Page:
The study also set out to identify reports of any neuropsychiatric complications, such as psychiatric consequences of seizures and swelling of the brain and found little evidence, at this point in time, that these types of complications occur with coronavirus infection beyond short-term delirium.
“Most people with COVID-19 will not develop any mental health problems, even among those with severe cases requiring hospitalisation, but given the huge numbers of people getting sick, the global impact on mental health could be considerable”Co-lead author Dr Jonathan Rogers from UCL Institute of Mental Health and South London and Maudsley NHS Foundation Trust
A handful of studies included in the review explored factors that predispose people to suffer from psychiatric complications during or after infection with a coronavirus. These suggested that healthcare workers, those with prior mental illness, those bereaved by the outbreak and individuals with enduring physical complications of coronavirus infection should be considered high-risk groups.
Most of the 72 studies considered the SARS epidemics in Hong-Kong, China and Canada or the MERS epidemics in South Korea and Saudi Arabia. 25 of these analysed what can happen during illness, including signs, symptoms, diagnoses of psychiatric disorders and adverse effects on mental health. 40 studies looked at the signs, symptoms and diagnoses from 2 months to 12 years after infection with SARS or MERS. Even though there are large differences between the mortality associated with each infection, the study focussed on patients who had been hospitalised which should improve comparability between them.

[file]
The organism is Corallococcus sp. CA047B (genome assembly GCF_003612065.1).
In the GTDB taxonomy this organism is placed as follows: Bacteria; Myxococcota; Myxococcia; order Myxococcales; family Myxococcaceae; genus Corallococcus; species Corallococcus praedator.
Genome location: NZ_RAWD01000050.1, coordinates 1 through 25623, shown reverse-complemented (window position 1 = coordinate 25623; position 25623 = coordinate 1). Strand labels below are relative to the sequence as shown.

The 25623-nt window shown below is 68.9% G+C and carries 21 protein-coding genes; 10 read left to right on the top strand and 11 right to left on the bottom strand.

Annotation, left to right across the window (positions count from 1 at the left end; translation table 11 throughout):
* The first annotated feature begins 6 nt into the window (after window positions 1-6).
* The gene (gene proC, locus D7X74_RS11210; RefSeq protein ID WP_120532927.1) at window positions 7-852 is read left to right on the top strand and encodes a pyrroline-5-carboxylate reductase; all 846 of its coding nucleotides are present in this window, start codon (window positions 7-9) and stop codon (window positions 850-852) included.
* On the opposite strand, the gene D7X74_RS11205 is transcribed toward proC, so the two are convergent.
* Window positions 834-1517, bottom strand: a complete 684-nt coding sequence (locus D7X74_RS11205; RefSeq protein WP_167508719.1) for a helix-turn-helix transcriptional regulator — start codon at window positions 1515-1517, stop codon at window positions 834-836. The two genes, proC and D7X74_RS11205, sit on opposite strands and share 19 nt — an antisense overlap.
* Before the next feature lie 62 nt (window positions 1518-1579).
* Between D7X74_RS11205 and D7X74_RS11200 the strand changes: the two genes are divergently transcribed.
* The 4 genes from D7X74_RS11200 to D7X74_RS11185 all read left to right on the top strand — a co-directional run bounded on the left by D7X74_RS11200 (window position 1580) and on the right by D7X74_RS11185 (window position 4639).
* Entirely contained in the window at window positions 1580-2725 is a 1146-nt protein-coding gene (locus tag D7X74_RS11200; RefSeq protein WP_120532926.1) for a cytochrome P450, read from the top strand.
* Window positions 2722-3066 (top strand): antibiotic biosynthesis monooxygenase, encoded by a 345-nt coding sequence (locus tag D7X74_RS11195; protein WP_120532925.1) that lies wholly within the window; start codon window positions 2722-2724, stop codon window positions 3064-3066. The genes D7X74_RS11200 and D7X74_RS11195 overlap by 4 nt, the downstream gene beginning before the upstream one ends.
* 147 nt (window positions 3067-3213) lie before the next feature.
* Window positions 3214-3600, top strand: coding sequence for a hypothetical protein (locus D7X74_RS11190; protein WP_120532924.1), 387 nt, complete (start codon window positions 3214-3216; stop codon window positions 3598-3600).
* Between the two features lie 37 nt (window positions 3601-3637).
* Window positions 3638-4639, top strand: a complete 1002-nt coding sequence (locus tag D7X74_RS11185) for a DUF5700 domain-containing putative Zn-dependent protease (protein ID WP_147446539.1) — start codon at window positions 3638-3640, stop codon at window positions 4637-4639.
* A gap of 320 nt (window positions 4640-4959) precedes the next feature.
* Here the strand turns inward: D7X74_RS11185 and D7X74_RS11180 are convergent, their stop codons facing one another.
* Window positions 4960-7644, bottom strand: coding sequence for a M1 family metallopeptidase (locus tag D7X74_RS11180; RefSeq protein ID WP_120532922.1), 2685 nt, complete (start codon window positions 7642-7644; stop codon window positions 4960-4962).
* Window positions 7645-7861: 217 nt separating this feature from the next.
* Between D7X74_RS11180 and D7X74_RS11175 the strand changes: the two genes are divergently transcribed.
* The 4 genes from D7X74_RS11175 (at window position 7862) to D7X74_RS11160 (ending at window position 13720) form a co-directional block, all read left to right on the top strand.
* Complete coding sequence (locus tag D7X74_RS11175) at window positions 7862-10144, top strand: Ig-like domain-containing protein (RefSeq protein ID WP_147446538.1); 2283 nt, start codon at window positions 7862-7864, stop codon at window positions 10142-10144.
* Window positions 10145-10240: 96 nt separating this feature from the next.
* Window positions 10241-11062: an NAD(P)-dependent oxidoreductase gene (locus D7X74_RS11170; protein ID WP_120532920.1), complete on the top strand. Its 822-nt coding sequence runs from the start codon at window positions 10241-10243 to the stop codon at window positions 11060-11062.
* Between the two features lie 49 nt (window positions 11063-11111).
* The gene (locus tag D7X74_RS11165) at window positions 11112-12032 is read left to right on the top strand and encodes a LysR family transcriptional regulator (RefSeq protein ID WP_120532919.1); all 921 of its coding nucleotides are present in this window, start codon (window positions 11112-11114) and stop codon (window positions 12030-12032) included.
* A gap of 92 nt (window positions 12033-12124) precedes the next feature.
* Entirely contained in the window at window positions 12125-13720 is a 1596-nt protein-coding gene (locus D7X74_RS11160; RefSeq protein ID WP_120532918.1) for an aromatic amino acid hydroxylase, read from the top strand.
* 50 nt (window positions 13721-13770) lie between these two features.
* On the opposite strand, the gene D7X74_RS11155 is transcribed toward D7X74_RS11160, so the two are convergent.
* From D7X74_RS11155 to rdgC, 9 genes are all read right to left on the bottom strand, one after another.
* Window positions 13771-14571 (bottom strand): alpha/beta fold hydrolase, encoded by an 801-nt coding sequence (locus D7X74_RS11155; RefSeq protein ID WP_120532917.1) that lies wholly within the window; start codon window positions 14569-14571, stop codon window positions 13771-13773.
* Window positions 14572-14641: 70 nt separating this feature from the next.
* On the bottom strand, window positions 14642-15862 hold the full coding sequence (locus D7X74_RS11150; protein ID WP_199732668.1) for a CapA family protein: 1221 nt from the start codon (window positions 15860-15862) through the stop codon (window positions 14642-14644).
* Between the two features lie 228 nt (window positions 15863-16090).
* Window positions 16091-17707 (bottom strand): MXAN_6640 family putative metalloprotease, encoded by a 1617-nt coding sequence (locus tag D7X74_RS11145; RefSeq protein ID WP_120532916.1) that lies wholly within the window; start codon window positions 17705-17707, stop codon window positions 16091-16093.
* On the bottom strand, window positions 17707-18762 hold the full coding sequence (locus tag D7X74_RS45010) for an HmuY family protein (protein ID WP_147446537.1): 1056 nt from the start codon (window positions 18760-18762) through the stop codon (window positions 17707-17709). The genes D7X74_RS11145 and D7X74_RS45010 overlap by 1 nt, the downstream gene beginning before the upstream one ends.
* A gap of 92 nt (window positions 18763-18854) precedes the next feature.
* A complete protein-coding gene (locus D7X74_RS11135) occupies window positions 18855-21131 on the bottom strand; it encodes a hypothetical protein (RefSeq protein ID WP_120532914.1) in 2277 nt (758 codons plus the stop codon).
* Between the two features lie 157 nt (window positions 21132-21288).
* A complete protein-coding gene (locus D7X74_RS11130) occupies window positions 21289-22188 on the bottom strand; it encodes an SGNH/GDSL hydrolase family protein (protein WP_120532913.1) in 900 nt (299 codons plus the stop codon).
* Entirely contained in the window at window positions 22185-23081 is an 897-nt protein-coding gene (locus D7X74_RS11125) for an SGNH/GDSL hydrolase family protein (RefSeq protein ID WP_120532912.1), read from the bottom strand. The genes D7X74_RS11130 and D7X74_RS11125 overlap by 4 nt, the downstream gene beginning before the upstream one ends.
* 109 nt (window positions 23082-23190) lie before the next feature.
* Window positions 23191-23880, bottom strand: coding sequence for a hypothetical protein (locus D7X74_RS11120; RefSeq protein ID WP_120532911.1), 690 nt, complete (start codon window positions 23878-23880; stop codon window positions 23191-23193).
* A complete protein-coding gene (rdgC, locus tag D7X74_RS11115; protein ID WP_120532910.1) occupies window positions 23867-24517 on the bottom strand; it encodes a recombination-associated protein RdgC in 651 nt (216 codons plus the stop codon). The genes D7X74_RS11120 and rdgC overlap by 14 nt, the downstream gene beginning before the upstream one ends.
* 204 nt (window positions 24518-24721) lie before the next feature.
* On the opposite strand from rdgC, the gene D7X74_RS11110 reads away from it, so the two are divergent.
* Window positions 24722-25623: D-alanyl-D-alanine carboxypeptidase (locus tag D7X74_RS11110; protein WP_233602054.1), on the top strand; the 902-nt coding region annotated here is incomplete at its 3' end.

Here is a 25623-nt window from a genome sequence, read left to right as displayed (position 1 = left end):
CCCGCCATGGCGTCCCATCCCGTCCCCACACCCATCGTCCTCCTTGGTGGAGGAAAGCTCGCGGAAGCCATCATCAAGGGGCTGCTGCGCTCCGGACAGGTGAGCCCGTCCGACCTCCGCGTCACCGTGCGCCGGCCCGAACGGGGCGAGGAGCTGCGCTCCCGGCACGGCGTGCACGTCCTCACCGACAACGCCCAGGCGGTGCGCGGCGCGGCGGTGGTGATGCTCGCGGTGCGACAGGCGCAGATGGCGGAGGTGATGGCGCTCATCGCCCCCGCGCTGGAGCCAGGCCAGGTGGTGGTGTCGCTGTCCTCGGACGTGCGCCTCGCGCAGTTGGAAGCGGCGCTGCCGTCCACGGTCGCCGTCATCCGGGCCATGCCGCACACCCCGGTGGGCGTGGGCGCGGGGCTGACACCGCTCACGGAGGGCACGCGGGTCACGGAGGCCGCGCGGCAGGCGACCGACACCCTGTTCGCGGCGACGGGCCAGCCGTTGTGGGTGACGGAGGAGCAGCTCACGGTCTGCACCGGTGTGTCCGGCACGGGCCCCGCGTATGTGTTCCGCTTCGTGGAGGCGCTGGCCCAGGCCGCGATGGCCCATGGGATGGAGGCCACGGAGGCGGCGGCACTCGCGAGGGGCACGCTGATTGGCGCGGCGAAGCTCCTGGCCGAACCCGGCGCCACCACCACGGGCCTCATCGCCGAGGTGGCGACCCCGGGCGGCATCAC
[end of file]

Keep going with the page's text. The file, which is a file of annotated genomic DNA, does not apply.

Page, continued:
“Much of the recent focus on the effects of coronavirus infection has understandably been on acute, physical symptoms. This review is important because it indicates that these infections can also lead to a range of significant psychiatric problems. Moreover, these occur in a substantial proportion of patients, and may persist after the acute phase of infection.”Co-author on the study, Professor Philip McGuire from the IoPPN, King’s College London
The research was a collaboration between UCL and King’s College London, combining expertise from psychiatric, neuropsychiatric, epidemiological and infectious disease researchers to effectively review all of the available evidence.
Co-lead author, Edward Chesney, commented: ‘Collaboration has been a hallmark of high quality scientific research over the past few decades and it is even more necessary now to deliver essential, timely information to clinicians, researchers and policy makers.’
Researchers emphasized that few of the studies made comparisons with control groups, meaning it was hard to separate the effects of the infection from the impact of an epidemic on the population as a whole.
The research excluded studies investigating the indirect effects of coronavirus infections on mental health mediated through social distancing measures such as self-isolation or quarantine because these have been recently appraised in research in The Lancet by King’s College London researchers.
The study also considered pre-prints (research papers that have yet to be formally peer-reviewed and published) in order to include the latest research on the current COVID-19 pandemic.
Content retrieved from: https://www.kcl.ac.uk/news/new-study-assesses-mental-health-consequences-of-coronavirus-infection.